Since its founding in Seattle in 1985, Starbucks Corporation (NASDAQ:SBUX) has grown into the world’s largest coffee empire and the 67th most valuable brand on earth. Along the way, Starbucks’ amazing growth story has made countless investors amazingly rich.
For example, $10,000 invested in Starbucks 20 years ago would today be worth $283,520.03 compared to just $44,044.43 invested in the S&P 500.
That’s annual total compound returns of 18.1% and 7.7%, respectively, showing just how well founder, CEO, and Chairman Howard Schultz has been at generating long-term wealth for his shareholders.
Of course past performance is no guarantee of future success, and one must always invest with an eye towards future growth, not just past glories (see seven other effective habits of dividend investors here). However, when you dig deep into Starbucks’ business model and factor in management’s growth plans, the company’s best days could still lie ahead of it.
Let’s take a closer look at this business for consideration in our Long-term Dividend Growth portfolio to see if dividend growth investors should climb on board the Starbucks Espresso train.
Starbucks is the world’s largest coffee purveyor with just over 24,000 stores in 72 countries, where it sells not just premium coffee but also tea, packaged coffee, juices, bottled water, pastries, and various lunch items.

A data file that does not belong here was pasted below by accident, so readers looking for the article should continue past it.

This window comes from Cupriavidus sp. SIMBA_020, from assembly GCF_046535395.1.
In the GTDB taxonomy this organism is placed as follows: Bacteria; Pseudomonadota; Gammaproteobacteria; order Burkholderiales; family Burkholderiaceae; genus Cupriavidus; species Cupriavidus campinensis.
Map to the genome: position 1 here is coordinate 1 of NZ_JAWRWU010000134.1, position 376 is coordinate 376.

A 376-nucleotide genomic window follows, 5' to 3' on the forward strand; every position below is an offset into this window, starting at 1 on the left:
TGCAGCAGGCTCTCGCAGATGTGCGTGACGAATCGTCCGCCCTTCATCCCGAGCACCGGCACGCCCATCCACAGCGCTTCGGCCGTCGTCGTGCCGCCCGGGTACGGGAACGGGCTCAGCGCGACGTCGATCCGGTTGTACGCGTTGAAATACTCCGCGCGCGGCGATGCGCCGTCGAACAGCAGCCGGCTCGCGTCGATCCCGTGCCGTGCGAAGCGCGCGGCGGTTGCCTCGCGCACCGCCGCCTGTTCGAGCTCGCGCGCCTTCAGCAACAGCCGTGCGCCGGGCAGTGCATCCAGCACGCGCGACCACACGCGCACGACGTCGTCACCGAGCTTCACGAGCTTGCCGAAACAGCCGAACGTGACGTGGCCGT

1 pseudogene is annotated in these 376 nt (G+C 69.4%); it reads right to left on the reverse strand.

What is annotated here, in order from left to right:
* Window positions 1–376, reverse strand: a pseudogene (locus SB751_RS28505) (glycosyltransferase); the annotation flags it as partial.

In addition, the company licenses several of its products, which are available in supermarkets and stores, and operates other up and coming fast casual restaurant brands such as Teavana, Tazo, Seattle’s Best Coffee, Evolution Fresh, La Boulange, and Ethos.
In its most recent quarter, the vast majority of its sales came from the company’s namesake, company owned stores.
|Business Segment||Revenue||% of Revenue|
|Company Owned Stores||$4.182 billion||79.8%|
|Licensed Stores||$527 million||10.1%|
|Consumer Packaged Goods||$529 million||10.1%|
Source: Earnings Release
By geography, Starbucks generated 69% of its revenue last year in the Americas (U.S., Canada, Latin America); 13% in China / Asia Pacific; and 6% in Europe, Middle East, and Africa. The remaining 12% of revenue was related to channel sales of Starbucks’ products and other business segments.
Despite its already massive size, Starbucks has been able to generate impressive sales, earnings, and free cash flow (FCF) growth over the last few years.
This strong growth is largely due to Starbucks’ ability to continue bringing in more foot traffic to its stores and raise prices consistently thanks to its strong brand, which gives it a solid moat against rivals such as Dunkin Brands Group Inc (NASDAQ:DNKN).
Even more impressive than its solid top line growth however, is Starbuck’s ability to grow its bottom line earnings and FCF per share, which funds the growing dividend, even faster.
In fact, thanks to increased cost efficiencies made possible from its vast economies of scale and hyper efficient supply chain, Starbucks was able to grow FCF per share, one of the most important dividend metrics, by an astounding 65.5% year-over-year last quarter.
Source: Earnings Release, 10-Q